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LOCAL AND GENERAL.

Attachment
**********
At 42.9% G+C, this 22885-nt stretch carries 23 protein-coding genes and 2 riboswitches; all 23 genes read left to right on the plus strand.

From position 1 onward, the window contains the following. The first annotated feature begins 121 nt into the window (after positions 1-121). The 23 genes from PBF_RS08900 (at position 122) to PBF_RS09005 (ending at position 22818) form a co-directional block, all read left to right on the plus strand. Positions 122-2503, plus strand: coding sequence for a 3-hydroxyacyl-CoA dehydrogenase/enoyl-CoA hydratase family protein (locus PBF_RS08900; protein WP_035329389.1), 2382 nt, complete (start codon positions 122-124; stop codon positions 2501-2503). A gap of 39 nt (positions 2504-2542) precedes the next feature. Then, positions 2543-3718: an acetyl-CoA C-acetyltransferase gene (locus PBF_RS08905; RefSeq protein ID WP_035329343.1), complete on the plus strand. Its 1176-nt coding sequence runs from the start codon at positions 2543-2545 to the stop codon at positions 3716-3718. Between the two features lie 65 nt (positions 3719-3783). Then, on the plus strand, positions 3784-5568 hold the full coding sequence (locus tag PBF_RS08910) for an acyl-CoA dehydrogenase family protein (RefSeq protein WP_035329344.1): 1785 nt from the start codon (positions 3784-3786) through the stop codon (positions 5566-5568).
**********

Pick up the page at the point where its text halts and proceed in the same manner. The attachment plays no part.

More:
A VEETINQ of the residents and property holders pn the north side of Boss Place was held ia the Masonic Hotel on the evening of Tuesday last, to consider the advisability of building a retaining wall to protect their properties from floods. Nearly ths whole of the residents interested put in an appearance, and, from the unanimous feeling exhibited by the meeting, we expect to see the affair carried through with that amount of enterprise which ensures suooesa. Mn Armstrong was voted to the ohair. Mr. C. Bryant proposed and Mr. M. Hay seconded, " That this meeting is of opinion that it is necessary to {construct an embankment at the rear of blocks 40, 41, and 42, township of Lawrence, for the purpose of , preventimr the encroachment of the Wetherstones Creek, and also for reclaiming certain lands for the benefit of property holders in the above mentioned blooks," The motion was unanimously carried. Mr. Pressly moved and Mr. G. Jeffery seconded, " That it is desirable to obtain the services of an engineer for the purpose of drawing plans of the proposed em- j bankment on the south side of Wetherstones Creek, at the rear of blooks 40, 41, and 42, township of Lawrence, the said plans to show the amount of lands proposed to ba reclaimed by such embankment." Carried. Mr. Wm. Mears proposed and Mr. A. Humphrey seconded, fi That a Committee be appointed for the purpose of carrying out tho foregoing resolutions and obtaining guarantees for the necessary ex- . penses connected therewith." The following gentlemen were elected a Committee :— Messrs. Armstrong, Williams, Hay, Jeffery, and Mears, Mr. Wm. Mears proposed and Mr. G. Walker ■econded, " That the survey should be one of a uniform depth throughout, namely 50 feet, inpluding the proposed 17 feet for right-of-way." This being the only business, the customary vote of thanks to the Chairman closed the proceedings. Those of our readers who took advantage of the entertainments provided for the Tuapeka public during the past week by Miss Aitken must have been highly gratified by that lady's performances. The opportunities of hearing pne so perfect as an eloqutionist are so rarely to be met with that we must confess our surprise that the Assembly Boom was not better filled. But we have before had to regret the slowness of our residents in their appreciation of first-class talent, and this occasion it would seem has not proved an exception. Miss Aitken give 3 another entertainment to-morrow evening, which we believe will bo positively her last appearance in Lawrence, and we would strongly recommend those persons who have not heard her to avail themselves of the opportunity, and give her a bumper house; Mr. Winter, as hitherto, will lend his valuable assistance, and thereby add variety to the entertainment by his excellent songs. Wb have received a long letter from Mr M'Ginni«, Butchers Creek,JAlexandra, on the subject of the. Bald. Hill Flat Sludge Channel ; but as this ' question, like others which have recently been discussed in our columns, is assuming too much pf a personal character, we must decline to continue the correspondence further. Oob Switzera Correspondent, under date of Friday, 15th inst., writes as, follows : — The case of the police against Dapp for selling spirituous liquors without a license at Gow Creek, was heard to-day, before the Besident Magistrate, find the defendant was fined £30 and costs. The mail from Tuapeka, due here last evening at 7 p.m. did not arrive until 4 o'olock this morning, and the delay on this, as on almost every other occasion to which we are subjected, occurred onf your side gof the line, vis;., between Tuapeka and Beaumont. i We are informed that Mr. Buck, our local postmaster, will soon be leaving Lawrence, he having received an appointment as postmaster »t Westport. While we regret Mr. Buck's removal frem a place where his civil and obliging disposition in the discharge of his arduous labors have gained for him the just appreciation of all the business people, we are glad to learn . that the change will be one of promotion, and we can only oongratulate the people of Westport upon having obtained his valuable setices. The Government are getting a portion of the Lawrence Camp Beserve surveyed into sections. It is their intention to continue Campbelltonstreet right through the reserve into Peel-st. This will be a great benefit to the residents in that locality. When the sections are put into the market, we have no doubt they will command a very high figure, such a one as will warrant the Goverment in erecting a new Courthouse, and converting the present one into a post-office. The Claud Hamilton arrived in Hokitika last week with London news only 5 days old, the quickest time that English news has come to us. This onlyds ten to intensify the desire to have the ■cable extended to our own shores, and thus put us in hourly communication with the civilised world, a position which New Zealand, from its rising importance, deserves to occupy. Messrs. Campbell and Co., who have the Glenore contract for the Tokomairiro and Lawrence railway, have 70 men at work on their portion of the line, and intend pushing the work through as rapidly as possible. A Waxpobi Correspondent furnishes the " Daily Times " with the following items :— Business is not very lively just at present, but ■we are expecting a reaction soon. Some idea of the healthiness of Waipori may be gained from the fact that the Eegistrar's returns for the last five years show that only 16 deaths have occurred in this district during that period. Of these, five have been caused by accidents (drowning, &o.); whilst, in the same time, nearly 150 births ■ jure registered* These were several cases on for hearing ia ' the B.M.s Court on Friday last ; but, in the i absence of Mr. Carew, E.M., they weread^ourned